Her brief appearance in front of Thomas Edison's kinetograph and a 1922 screen test notwithstanding, Annie Oakley never acted in a motion picture. But Hollywood soon saw the potential in film adaptations of her life.
The First Film
Annie Oakley died in 1926, the same year that Don Juan, the first film to feature music and sound effects, premiered. Released in 1927, The Jazz Singer had both speaking and singing, and it ushered in an era of "talkies" that put an end to the silent film industry. Within a decade, Hollywood had turned to Oakley's life, putting out, in 1935, Annie Oakley starring Barbara Stanwyck. While honoring Oakley's strong spirit, the film altered her real story in a number of telling ways. Rather than focusing on her career, the 1935 production centered on the love story between Annie and "Toby Walker," the film's stand-in for Oakley's husband Frank Butler. In the film, Oakley throws the couple's famous Thanksgiving Day shooting match so that Walker won't lose his job, a point that may have resonated with the film's Depression-era audiences. Oakley also spends much of the film pining away for Walker -- they are separated while she tours in Buffalo Bill Cody's Wild West show, but fortuitously reunited by Sitting Bull just in time for a happy ending. In this first Hollywood version of Oakley's life, the facts of the Butlers' long and happy marriage are pushed to the side, and Frank Butler's deliberate ceding of the spotlight to his wife is ignored.
A Major Broadway Hit
In the year after World War II ended, Oakley received an even more popular treatment, albeit one no more accurate than the 1935 film. Herbert and Dorothy Fields wrote the book for a musical based on Oakley's life, attracting veteran producers Richard Rodgers and Oscar Hammerstein II and composer Irving Berlin, who created the songs. Written with famous singer Ethel Merman in mind, the show made Oakley brassy and very feminine, a combination that better suited Merman than the real Oakley. Annie Get Your Gun was a tremendous hit, making its Broadway debut on May 16, 1946, and running for three years and 1,159 performances. Once again the stage Oakley lost her shooting match to Frank Butler, but the musical had at least one fleeting moment of accuracy -- for the show's 100th performance, a gun that had belonged to Oakley was used. A touring version starring Mary Martin of Peter Pan fame played in 49 cities, and the musical was made into a 1950 film starring Betty Hutton as a girlish blonde in revealing costumes the conservative Annie would never have worn. The film made more than $4.6 million.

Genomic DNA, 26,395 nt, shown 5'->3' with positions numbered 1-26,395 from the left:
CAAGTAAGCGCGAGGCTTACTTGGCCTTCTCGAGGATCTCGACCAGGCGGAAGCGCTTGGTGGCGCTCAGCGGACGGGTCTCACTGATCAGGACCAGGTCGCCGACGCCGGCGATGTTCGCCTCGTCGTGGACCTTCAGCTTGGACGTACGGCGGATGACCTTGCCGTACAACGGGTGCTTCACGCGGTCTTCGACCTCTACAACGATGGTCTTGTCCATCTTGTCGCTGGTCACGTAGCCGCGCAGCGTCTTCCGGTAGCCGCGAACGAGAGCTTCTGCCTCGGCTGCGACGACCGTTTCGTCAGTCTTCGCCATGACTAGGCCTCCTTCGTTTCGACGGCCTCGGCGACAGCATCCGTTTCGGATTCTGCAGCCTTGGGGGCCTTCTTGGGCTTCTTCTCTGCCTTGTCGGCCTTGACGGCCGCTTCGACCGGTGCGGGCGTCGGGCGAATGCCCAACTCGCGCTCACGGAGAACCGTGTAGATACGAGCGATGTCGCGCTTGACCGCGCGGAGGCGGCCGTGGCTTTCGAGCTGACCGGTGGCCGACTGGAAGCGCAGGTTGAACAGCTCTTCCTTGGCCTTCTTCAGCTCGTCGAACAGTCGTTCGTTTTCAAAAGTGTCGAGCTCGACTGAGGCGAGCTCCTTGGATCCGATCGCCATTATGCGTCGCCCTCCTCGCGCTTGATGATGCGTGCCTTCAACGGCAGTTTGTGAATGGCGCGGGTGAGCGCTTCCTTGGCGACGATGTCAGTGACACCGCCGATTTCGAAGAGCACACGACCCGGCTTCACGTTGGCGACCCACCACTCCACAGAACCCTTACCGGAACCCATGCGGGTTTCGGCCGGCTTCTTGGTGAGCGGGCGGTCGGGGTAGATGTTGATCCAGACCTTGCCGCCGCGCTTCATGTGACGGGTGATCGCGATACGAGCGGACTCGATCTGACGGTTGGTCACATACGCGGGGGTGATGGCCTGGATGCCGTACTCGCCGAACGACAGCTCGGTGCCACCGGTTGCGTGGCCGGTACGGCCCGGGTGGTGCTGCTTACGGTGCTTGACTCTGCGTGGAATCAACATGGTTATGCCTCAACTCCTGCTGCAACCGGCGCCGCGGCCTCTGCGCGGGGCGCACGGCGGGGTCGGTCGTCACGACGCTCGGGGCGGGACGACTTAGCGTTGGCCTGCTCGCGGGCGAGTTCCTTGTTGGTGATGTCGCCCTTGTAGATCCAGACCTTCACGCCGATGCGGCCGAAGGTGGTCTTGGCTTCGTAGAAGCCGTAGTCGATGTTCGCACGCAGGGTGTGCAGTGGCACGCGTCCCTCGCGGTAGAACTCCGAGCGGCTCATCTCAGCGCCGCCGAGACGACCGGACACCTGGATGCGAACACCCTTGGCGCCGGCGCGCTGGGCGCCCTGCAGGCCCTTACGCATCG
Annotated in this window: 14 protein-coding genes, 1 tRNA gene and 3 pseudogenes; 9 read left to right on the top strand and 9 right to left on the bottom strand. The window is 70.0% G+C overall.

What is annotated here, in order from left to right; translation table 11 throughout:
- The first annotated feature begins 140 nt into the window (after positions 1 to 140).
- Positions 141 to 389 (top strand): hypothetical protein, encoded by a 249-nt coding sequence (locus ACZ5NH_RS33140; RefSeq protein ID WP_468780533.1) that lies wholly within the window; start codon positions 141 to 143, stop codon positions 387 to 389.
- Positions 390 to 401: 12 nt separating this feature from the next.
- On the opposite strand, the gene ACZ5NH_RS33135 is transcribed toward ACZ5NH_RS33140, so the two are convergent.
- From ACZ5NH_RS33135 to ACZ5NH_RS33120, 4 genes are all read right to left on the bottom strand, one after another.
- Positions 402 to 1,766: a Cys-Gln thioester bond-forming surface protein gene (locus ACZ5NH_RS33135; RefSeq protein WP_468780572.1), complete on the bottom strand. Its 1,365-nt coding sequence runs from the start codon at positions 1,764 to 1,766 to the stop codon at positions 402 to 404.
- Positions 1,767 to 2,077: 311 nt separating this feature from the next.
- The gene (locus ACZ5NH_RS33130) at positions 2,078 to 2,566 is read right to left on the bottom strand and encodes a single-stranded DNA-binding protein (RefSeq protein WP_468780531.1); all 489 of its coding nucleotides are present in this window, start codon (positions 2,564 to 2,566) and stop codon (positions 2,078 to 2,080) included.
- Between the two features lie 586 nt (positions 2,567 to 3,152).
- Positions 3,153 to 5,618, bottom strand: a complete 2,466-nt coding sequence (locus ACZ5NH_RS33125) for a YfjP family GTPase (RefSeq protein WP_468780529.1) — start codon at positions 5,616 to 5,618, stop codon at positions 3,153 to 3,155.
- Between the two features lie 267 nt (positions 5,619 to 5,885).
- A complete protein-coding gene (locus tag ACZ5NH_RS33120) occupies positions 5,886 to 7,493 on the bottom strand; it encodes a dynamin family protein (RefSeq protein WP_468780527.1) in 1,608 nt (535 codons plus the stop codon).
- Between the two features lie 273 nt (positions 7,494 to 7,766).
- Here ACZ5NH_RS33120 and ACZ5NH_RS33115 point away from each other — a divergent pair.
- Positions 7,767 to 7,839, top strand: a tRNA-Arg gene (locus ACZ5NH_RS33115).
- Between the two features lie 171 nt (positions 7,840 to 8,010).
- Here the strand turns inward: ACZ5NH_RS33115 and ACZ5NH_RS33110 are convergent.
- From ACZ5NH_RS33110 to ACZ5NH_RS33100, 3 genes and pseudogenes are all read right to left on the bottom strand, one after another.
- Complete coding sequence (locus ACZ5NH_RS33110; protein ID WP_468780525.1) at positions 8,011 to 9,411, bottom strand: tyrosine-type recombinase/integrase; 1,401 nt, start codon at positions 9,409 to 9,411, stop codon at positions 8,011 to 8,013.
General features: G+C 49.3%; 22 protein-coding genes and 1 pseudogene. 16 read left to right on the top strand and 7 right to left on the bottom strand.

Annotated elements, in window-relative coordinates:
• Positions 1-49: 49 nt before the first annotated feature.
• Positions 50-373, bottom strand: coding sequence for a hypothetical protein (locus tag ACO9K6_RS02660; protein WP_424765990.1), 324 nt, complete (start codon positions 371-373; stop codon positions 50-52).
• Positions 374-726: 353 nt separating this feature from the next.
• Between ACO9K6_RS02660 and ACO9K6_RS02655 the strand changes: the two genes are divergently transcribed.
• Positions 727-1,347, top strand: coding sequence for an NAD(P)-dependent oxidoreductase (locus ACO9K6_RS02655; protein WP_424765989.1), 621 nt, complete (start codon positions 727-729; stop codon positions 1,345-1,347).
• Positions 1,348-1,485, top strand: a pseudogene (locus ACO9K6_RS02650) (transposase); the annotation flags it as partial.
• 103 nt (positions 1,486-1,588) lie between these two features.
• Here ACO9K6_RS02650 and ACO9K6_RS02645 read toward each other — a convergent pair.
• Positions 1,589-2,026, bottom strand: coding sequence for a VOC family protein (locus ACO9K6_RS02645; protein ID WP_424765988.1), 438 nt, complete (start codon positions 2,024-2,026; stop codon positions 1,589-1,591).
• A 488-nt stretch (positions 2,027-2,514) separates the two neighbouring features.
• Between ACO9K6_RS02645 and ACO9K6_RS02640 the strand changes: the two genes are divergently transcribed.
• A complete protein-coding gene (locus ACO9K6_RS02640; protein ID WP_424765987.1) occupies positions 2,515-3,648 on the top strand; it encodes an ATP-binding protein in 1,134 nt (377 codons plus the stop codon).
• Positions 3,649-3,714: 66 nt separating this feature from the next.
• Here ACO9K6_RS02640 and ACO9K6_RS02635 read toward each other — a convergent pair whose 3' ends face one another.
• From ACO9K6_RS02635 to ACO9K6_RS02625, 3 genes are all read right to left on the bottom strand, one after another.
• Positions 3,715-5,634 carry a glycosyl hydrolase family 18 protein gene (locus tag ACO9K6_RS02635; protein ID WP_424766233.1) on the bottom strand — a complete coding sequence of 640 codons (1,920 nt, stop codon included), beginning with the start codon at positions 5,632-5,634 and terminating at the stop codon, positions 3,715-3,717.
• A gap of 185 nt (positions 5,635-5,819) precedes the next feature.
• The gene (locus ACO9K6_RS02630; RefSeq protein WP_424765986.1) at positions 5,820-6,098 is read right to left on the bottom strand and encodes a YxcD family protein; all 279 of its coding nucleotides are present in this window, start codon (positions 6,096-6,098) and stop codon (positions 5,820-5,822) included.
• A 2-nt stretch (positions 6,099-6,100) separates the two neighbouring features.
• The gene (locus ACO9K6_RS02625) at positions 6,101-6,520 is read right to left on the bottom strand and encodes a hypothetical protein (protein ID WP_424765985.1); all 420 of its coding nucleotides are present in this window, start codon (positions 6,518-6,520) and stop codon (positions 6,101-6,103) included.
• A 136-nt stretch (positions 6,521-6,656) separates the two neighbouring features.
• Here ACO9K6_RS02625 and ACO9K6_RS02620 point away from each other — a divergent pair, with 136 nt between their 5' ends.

In the mid-1950s, TV audiences saw yet another portrayal, this time in a series starring Gail Davis, with Brad Johnson playing a brother named Tagg, that ran from 1954-1956. Annie Oakley and Taggcontinued to inaccurately portray Annie as a blonde, but it also emphasized her grit and shooting abilities. A companion comic book series also showcased Annie's shooting and horse-riding prowess. More recently, Annie Get Your Gun has been successfully revived on Broadway with well-known singer-actresses Bernadette Peters and Reba McEntire.
America came apart in 1964 and has since been reborn.
The Chiricahua Apache medicine man and warrior who refused to accept white man's 'civilization.' Part of The Wild West collection.
Silent film actress Mary Pickford played a pivotal role in bringing Hollywood into the center of the motion picture industry.
A biography of the 41st U.S. president, from his service in World War II to his days in the Oval Office. Part of the award-winning Presidents collection.
Legendary bank robber John Dillinger garnered the admiration of many struggling Americans, but FBI took him down with a message: crime doesn't pay.
In September 1959, Soviet Premier Nikita Khrushchev made an unprecedented visit to America, creating a media circus as he traveled from coast to coast.
Creating Miami Beach from a narrow spit of Florida swampland, Carl Fisher made a fortune until a devastating hurricane and the stock market crash of 1929 wiped him out.
The trial of Charles Julius Guiteau, who assassinated President James A. Garfield, turned into a public battle over the meaning of insanity.